The Bank of England is kept their interest on hold at 50-bps at their most recent meeting, as expected. The Overnight Index Swaps showed there was a 17.0 percent chance that Bank of England policymakers would raise rates by 25-bps, and at the time, the OIS also showed that the markets were pricing in 81-bps in over the next 12-months. However, the most recent OIS reading shows that interest rate expectations have fallen to 59-bps since the meeting. Nonetheless, after the European Central Bank’s president last month left specific phrases out of his post-meeting commentary regarding whether or not “rates remain appropriate,” the minutes from the most recent meeting assuredly will be combed for similar idioms that could give the broader market insight into how Bank of England policymakers feel. As David Song noted in the GBP/USD pair forecast for the week, “the central bank may show an increased willingness to gradually normalize monetary policy over the coming months in an effort to stem the risk for inflation.”Join a DailyFX analyst for live coverage of event!

  • European Union Summit in Brussels: March 24 and 25

The Euro rallied to a fresh yearly high of 1.4138 on Friday as traders are becoming increasingly confident in the outcome of the European Union summit on Friday, which will discuss ways to have coordinated policies among Euro-zone and non-Euro-zone economies alike to help the continent return to sustainable growth, tempered and contained inflationary pressures, as well as long-term job growth. However, the risk of contagion certainly still exists, and the EUR/USD pair may face some downward pressure in the coming days ahead of the meeting. European Central Bank board member Gertrude Tumpel-Gugerell argued that the region needs a “quantum leap” to strengthen its economic governance, as the European Central Bank has hinted at a rate hike as soon as next month. It is worth noting that the European Central Bank maintains that its only mandate is to ensure price stability, and thus in recent weeks inflation expectations have simmered. However, with the turmoil in the MeNa region spreading, coupled with the disaster in Japan, it is possible that no accord could be reached at the summit, which would drive the Euro-based pairs lower.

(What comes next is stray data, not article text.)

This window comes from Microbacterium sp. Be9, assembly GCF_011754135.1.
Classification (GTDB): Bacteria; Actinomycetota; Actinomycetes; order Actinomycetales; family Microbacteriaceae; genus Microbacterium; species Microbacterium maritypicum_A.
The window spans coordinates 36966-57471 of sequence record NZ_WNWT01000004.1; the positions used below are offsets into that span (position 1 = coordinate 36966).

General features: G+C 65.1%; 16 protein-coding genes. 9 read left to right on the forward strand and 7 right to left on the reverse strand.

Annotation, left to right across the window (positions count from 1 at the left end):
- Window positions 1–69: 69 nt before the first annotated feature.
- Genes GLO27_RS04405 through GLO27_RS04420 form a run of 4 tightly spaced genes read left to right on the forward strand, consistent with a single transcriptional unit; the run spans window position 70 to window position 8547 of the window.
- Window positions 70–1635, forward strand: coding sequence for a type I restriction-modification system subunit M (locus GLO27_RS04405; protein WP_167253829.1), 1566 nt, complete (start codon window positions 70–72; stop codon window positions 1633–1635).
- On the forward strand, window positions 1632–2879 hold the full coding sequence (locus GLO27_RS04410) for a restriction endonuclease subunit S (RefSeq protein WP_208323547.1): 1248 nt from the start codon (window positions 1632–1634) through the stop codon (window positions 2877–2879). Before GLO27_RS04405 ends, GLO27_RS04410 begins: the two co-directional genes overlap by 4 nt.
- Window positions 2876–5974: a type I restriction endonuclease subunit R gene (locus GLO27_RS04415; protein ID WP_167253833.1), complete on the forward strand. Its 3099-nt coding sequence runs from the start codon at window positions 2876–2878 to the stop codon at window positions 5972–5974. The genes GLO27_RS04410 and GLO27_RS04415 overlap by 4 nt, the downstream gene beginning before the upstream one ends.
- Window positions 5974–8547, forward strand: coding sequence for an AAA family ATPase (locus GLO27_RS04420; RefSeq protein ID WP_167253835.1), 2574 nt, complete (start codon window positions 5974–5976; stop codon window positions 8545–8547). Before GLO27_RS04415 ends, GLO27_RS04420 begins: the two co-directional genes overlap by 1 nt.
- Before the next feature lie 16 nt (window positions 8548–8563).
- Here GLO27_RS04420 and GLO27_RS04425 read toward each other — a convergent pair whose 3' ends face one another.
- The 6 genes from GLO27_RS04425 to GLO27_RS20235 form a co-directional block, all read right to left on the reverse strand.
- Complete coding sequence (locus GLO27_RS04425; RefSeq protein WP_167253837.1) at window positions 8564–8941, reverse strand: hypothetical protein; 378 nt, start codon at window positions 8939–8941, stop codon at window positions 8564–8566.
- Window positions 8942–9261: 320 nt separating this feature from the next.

• U.S. Gross Domestic Product (Annualized) (4Q T): March 25 – 12:30 GMT

An adjustment of the reading in February, the gross domestic product data due on Friday will be important, but not as market moving as the original release. The revision presented is expected to show 3.0 percent in fourth quarter GDP at an annualized pace, as opposed to the 2.8 annualized rate presented at the last reading. The two figure preceding the release that are will give traders insight into how the U.S. is recovering are the durable goods orders from February, which are expected to have risen by 1.2 percent after expanding by 3.2 percent in January. Also, personal consumption, released with the GDP report, is forecasted to have increased by 4.1 percent in the fourth quarter, the same figure as the third quarter; this suggest that consumption has helped buoy the recovery, as the consumption component accounts for 70 percent of GDP. Considering the data underpinning GDP has been known for quite some time, the impact on the Dollar will likely be limited, though if the figure strays significantly from the forecasted number, then expect an impact on the capital markets.

See the DailyFX Calendar for a full list, timetable, and consensus forecasts for upcoming economic indicators.

Written by Christopher Vecchio, DailyFX Research.

To contact the author of this report, please send inquiries to: research@dailyfx.com

DailyFX provides forex news and technical analysis on the trends that influence the global currency markets.